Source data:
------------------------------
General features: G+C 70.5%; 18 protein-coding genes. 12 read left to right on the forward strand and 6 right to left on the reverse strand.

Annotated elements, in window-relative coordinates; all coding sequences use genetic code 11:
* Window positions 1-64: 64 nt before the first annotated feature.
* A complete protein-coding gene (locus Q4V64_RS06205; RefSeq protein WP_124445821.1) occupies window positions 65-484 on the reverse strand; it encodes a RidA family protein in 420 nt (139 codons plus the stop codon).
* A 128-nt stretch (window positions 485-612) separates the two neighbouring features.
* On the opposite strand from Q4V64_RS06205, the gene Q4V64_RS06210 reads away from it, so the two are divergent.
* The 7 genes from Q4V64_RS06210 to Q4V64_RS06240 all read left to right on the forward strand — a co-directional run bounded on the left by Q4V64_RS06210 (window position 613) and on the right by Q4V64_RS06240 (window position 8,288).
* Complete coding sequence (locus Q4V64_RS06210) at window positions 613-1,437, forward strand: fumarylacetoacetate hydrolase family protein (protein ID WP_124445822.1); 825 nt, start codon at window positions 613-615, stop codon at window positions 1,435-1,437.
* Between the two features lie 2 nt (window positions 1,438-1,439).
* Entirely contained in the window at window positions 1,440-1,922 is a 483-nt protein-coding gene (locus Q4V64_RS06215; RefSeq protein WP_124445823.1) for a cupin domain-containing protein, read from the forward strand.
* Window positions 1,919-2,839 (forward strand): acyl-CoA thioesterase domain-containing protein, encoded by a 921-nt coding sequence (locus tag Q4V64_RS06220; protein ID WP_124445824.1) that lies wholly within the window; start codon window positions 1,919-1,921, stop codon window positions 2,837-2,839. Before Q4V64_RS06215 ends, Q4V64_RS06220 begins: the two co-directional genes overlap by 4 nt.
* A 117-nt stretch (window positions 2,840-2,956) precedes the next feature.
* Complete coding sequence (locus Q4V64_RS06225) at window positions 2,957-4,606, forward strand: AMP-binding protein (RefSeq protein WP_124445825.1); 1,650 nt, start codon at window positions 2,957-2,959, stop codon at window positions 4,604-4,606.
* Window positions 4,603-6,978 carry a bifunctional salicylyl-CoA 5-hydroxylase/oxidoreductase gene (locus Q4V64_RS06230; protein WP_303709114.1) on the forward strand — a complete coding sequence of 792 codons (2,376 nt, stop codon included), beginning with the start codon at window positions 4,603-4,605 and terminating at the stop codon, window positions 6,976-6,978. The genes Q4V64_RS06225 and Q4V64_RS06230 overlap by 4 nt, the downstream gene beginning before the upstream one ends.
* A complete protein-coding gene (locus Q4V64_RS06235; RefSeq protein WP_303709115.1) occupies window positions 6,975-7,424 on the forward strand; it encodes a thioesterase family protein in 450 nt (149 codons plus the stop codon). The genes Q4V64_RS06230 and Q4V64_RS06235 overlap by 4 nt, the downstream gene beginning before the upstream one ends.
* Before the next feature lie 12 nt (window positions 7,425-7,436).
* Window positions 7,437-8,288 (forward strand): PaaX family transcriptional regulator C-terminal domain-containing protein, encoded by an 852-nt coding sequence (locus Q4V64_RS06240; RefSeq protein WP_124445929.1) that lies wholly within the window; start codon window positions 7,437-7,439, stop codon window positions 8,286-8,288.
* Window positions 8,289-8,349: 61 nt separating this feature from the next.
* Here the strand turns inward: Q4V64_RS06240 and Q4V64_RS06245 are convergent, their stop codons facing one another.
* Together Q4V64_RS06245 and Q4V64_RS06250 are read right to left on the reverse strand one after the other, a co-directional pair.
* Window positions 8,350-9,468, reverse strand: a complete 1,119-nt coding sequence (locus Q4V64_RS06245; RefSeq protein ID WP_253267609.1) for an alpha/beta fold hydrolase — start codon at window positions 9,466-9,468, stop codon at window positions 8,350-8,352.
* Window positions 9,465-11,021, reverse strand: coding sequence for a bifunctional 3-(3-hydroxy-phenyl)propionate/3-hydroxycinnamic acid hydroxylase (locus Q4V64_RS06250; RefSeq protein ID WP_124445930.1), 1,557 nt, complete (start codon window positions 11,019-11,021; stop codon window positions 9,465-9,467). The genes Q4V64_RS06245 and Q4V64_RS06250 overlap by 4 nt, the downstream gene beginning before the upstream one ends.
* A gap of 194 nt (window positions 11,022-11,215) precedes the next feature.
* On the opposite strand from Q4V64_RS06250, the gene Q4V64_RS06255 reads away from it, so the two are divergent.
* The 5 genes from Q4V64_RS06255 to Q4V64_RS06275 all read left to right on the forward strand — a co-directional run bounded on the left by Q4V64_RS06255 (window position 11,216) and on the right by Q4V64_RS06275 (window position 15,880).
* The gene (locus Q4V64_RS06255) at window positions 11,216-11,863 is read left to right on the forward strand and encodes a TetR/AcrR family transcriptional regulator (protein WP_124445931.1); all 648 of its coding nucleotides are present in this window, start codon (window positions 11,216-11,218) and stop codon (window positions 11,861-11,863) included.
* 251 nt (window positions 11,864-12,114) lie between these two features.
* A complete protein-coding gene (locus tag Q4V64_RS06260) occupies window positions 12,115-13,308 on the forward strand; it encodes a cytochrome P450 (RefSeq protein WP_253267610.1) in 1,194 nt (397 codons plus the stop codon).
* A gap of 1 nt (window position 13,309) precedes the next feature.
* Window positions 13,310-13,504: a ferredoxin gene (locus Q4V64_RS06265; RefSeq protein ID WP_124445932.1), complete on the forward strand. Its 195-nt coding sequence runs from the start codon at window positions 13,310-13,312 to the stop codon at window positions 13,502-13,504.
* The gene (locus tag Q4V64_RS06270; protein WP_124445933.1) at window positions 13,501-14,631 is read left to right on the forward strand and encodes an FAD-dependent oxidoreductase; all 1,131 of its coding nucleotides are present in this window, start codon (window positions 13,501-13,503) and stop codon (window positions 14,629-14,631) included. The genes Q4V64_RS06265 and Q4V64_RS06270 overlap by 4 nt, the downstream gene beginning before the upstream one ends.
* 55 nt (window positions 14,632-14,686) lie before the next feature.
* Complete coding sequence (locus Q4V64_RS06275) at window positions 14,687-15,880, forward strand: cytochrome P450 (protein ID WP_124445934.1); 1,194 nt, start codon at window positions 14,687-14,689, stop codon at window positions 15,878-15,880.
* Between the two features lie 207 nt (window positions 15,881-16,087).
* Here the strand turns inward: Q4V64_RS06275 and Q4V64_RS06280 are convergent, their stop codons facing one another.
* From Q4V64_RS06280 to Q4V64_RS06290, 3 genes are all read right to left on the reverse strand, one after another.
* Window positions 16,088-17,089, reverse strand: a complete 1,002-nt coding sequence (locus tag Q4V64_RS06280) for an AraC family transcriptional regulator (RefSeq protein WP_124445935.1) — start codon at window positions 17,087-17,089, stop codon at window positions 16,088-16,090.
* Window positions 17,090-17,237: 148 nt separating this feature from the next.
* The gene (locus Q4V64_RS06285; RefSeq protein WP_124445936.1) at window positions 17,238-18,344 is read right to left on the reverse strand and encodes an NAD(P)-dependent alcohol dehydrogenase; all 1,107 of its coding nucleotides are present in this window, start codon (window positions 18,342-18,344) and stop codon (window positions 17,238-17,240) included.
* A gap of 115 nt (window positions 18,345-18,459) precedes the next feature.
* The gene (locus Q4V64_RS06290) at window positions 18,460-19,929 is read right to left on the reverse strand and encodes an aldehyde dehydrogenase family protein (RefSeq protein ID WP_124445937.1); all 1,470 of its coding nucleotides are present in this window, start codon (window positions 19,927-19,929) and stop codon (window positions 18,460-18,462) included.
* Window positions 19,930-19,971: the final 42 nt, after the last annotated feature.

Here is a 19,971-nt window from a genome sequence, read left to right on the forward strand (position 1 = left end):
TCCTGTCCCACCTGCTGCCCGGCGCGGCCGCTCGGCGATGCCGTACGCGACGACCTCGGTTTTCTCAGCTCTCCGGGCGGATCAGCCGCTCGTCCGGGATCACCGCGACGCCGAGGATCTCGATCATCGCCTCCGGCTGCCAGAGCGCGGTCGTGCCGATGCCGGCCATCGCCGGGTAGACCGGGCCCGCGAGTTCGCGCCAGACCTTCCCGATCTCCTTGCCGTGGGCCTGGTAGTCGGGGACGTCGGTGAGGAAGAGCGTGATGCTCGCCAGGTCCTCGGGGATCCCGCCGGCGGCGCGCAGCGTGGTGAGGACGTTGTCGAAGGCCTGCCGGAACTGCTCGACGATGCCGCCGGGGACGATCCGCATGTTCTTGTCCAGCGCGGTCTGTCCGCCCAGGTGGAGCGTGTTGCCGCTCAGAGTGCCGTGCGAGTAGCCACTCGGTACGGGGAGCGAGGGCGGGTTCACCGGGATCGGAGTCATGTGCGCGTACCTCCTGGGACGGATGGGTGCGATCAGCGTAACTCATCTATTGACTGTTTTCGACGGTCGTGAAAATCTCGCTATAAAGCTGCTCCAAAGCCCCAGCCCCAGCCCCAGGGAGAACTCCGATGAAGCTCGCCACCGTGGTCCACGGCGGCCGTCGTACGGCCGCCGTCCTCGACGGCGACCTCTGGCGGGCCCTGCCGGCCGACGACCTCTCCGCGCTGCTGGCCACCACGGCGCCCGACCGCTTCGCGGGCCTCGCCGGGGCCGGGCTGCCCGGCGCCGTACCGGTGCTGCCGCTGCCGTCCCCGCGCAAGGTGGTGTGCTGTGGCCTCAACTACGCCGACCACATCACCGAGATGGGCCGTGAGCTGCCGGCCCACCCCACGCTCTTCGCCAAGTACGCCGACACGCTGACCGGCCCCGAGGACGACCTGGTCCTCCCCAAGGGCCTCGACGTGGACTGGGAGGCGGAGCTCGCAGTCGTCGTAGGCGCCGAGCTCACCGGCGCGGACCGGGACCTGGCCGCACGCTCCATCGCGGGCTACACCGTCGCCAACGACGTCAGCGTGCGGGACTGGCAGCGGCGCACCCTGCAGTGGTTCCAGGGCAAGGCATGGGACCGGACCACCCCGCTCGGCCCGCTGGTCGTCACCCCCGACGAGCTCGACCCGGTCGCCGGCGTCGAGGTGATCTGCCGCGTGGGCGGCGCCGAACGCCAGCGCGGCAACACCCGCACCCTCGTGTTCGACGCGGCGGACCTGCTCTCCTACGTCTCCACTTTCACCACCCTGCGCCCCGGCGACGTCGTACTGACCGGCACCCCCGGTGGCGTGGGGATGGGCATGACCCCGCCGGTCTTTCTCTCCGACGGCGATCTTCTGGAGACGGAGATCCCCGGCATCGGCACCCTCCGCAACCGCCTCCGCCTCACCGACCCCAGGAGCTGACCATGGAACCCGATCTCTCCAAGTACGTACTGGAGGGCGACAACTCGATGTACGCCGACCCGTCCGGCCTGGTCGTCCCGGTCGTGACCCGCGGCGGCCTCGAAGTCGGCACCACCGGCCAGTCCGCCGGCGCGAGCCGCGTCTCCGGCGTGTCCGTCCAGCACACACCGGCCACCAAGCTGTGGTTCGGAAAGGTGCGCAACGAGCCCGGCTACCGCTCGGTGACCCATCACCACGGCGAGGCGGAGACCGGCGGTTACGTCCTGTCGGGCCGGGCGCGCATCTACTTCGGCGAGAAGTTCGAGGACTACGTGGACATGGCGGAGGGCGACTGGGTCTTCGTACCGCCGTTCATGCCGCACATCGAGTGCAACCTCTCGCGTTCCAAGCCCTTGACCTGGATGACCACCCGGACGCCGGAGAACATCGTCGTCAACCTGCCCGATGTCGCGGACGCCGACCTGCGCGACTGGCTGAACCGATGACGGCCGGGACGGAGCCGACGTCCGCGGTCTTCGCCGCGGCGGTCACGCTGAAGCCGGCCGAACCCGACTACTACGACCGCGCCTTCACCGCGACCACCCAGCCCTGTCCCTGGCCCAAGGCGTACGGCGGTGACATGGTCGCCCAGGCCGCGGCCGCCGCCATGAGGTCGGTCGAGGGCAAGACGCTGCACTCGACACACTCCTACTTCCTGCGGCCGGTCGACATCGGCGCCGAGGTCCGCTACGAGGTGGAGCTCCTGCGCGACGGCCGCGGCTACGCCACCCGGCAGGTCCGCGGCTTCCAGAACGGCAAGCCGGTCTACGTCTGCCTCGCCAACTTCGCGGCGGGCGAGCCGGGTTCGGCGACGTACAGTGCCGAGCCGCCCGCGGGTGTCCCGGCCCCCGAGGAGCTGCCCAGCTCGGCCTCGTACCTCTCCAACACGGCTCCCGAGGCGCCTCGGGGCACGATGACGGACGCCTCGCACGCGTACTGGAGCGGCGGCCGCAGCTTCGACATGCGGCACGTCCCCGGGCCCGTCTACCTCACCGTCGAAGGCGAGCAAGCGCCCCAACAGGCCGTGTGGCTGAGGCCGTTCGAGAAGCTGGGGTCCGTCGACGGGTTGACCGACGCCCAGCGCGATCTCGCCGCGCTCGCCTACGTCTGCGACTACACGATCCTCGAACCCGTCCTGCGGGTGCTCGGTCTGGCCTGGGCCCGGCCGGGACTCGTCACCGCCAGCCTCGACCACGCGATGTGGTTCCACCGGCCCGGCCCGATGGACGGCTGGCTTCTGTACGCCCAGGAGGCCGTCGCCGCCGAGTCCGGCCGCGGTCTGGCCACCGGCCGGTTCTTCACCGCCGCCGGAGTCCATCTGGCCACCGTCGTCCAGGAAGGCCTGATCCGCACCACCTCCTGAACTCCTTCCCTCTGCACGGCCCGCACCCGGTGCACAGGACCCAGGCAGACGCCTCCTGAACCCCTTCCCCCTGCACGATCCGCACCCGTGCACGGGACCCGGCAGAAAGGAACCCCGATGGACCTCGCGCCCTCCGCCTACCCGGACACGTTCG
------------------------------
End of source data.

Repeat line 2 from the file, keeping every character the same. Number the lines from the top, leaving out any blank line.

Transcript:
Annotated elements, in window-relative coordinates; all coding sequences use genetic code 11: